1. Are you typing or clicking? Seriously, typing??
If your system still requires you to type, if a black box window is something that is a part of your LIS – then you might want to consider a new LIS.
2. Fault proof and disaster recovery. Are you ready?
When we are talking about your lab, things are much more complex. You need to be able not only to keep a perfect copy of your databases, but in some cases you might want to continue to operate even if your main facility shuts down for any reason.
If your current LIS does not support these options, then you might want to consider a new LIS.
3. Your LIS is no longer supported by the original vendor.
Your system still works. And it is as good as it was the day that you bought it, which was a few years ago. You even have a couple of guys sitting in the back office fixing things. You might even think that you are lucky, since you do not have to pay maintenance to a vendor that does not exist. But trust me. You are driving a Datsun. You might be getting from one place to another, but your inability to answer the needs of your clients and to save costs is hurting your business.
If you know what I am talking about, then you might want to consider a new LIS.
4. You are outsourcing your billing.
If you are paying someone else to do your billing, you might be spending money and you might be losing money. If this is the case, then you might want to consider a new LIS.
5. Downtime – Anything below 99.9% uptime is simply unacceptable.
If you find yourself taking down your system – for maintenance, due to bugs, or because you have to change your server – then you might want to consider a new LIS.
6. It takes more than a day to train a new staff member to operate your current LIS.
I am not talking about your super-user, this is about basic operation that is required to maintain a lab station. If the learning curve of your LIS is not steep enough, then you have people learning your LIS instead of people working and bringing in profit. If that is the case, then you might want to consider a new LIS.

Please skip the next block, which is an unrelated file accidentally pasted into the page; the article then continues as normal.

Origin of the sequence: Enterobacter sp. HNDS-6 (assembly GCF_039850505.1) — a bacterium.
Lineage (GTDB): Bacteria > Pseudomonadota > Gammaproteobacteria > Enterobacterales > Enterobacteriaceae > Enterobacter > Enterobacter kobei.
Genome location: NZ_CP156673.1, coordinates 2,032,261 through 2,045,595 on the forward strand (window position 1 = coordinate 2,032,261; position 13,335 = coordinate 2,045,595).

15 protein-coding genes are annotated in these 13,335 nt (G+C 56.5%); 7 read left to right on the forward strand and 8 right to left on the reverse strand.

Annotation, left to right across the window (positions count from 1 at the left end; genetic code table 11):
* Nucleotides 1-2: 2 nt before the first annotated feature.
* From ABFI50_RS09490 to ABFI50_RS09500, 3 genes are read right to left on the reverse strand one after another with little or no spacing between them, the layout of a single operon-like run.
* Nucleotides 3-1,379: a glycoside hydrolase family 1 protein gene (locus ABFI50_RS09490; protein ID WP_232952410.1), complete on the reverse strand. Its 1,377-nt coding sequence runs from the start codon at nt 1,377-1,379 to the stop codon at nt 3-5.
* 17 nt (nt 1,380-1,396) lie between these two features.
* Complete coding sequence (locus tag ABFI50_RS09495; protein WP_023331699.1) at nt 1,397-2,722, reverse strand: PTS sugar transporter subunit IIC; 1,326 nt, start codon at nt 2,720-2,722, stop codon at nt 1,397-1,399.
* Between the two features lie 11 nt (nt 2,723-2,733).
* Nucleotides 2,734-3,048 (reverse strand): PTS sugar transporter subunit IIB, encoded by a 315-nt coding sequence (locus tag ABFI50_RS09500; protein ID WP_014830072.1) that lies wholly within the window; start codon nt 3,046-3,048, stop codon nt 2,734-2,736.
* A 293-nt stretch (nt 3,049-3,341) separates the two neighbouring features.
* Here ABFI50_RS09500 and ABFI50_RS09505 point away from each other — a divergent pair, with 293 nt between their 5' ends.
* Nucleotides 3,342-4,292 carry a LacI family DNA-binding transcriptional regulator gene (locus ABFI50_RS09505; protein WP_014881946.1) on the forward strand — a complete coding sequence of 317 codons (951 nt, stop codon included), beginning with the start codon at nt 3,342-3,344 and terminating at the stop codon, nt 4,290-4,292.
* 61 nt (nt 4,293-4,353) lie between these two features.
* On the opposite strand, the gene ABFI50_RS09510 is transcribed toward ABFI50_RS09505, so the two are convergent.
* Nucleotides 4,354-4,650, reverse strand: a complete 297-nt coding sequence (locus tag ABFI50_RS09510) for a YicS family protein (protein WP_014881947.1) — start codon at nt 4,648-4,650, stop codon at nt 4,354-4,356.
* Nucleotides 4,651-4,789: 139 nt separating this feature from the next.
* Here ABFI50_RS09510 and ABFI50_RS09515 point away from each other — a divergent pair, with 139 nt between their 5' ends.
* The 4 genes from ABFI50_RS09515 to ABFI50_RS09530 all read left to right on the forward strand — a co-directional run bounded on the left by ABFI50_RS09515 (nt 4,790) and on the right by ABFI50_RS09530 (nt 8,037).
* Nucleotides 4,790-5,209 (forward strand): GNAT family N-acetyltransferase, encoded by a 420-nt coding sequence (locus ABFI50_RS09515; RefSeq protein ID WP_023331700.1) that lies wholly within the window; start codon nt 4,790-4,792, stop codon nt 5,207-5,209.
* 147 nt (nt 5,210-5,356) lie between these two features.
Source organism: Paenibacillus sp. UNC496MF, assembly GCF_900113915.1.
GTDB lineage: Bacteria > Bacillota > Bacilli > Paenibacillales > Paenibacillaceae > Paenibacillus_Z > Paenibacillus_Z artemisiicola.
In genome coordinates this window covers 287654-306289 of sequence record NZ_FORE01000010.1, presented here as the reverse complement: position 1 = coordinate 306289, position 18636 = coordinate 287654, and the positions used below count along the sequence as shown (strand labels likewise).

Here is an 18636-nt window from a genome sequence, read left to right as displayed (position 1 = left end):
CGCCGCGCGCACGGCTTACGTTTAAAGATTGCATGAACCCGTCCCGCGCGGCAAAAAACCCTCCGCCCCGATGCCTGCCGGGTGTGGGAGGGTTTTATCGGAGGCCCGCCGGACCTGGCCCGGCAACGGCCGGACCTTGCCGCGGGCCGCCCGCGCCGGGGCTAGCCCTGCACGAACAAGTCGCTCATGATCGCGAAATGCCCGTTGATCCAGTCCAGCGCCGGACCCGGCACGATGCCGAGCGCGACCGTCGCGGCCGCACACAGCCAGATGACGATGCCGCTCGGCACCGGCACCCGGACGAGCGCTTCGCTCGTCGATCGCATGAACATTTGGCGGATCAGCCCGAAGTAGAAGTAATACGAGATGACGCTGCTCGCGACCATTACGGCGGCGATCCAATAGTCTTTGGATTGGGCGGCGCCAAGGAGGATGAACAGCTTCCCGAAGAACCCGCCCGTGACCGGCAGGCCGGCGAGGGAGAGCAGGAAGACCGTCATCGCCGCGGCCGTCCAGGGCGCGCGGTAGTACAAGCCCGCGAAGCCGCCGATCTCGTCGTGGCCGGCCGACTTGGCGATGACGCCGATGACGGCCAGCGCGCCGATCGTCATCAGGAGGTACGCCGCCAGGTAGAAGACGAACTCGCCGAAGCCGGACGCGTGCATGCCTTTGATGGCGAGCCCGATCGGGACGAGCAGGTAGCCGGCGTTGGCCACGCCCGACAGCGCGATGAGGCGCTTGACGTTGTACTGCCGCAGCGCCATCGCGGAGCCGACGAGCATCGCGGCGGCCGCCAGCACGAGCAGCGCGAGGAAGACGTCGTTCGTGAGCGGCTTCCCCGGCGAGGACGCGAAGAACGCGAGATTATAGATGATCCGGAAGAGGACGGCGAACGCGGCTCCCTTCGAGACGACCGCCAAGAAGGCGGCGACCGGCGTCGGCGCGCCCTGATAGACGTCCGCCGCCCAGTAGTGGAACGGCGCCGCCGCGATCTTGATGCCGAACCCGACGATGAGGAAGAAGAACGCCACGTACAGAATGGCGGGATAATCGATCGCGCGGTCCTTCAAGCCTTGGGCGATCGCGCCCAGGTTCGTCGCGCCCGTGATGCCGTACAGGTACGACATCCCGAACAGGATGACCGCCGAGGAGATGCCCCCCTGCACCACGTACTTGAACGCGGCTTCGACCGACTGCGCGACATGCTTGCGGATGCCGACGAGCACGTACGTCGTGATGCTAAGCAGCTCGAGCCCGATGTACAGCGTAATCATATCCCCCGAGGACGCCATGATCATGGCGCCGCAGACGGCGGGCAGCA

7. You have more than one site, and you need to sync DBs/systems.
With the consolidations of several labs in the US, labs have more than one facility. I am amazed to see that some of these labs do not share the same database. This leads to all kinds of difficulties. If your system does not support multi-site, then you might want to consider a new LIS.
8. Your ratio of tests VS manpower has not increased in the recent years.
Automation is the name of the game. In a nutshell, if the result of a test is exactly what the doctor expected it to be, then there is no reason for somebody to intervene in the processing of that test. The ROI of an LIS stems from the fact that it releases your manpower to do things that they can do and your computer system cannot. If your staff is still doing things that can be automated, then you might want to consider a new LIS. Your LIS solution is good enough, but your laboratory has not grown in the recent years.
A good LIS is a stepping stone to a bigger and more efficient laboratory. It enables the lab manager to appeal to new clients, give better service, develop new specialties, and to grow.
There could be dozens of reasons why your business is stagnant. But if you’ve ruled out all of them, then you might want to consider a new LIS.
10. You asked your LIS vendor to do anything, anything at all, and he told you it can’t be done.
It might be complicated, it might be costly, but if it’s important for your business – then it can be done. If somebody tells you otherwise, then you might want to consider a new LIS.
11. It has been 5 years since you have last evaluated your LIS options.
In other words, if you feel that your LIS limits you, perhaps it is time for a change.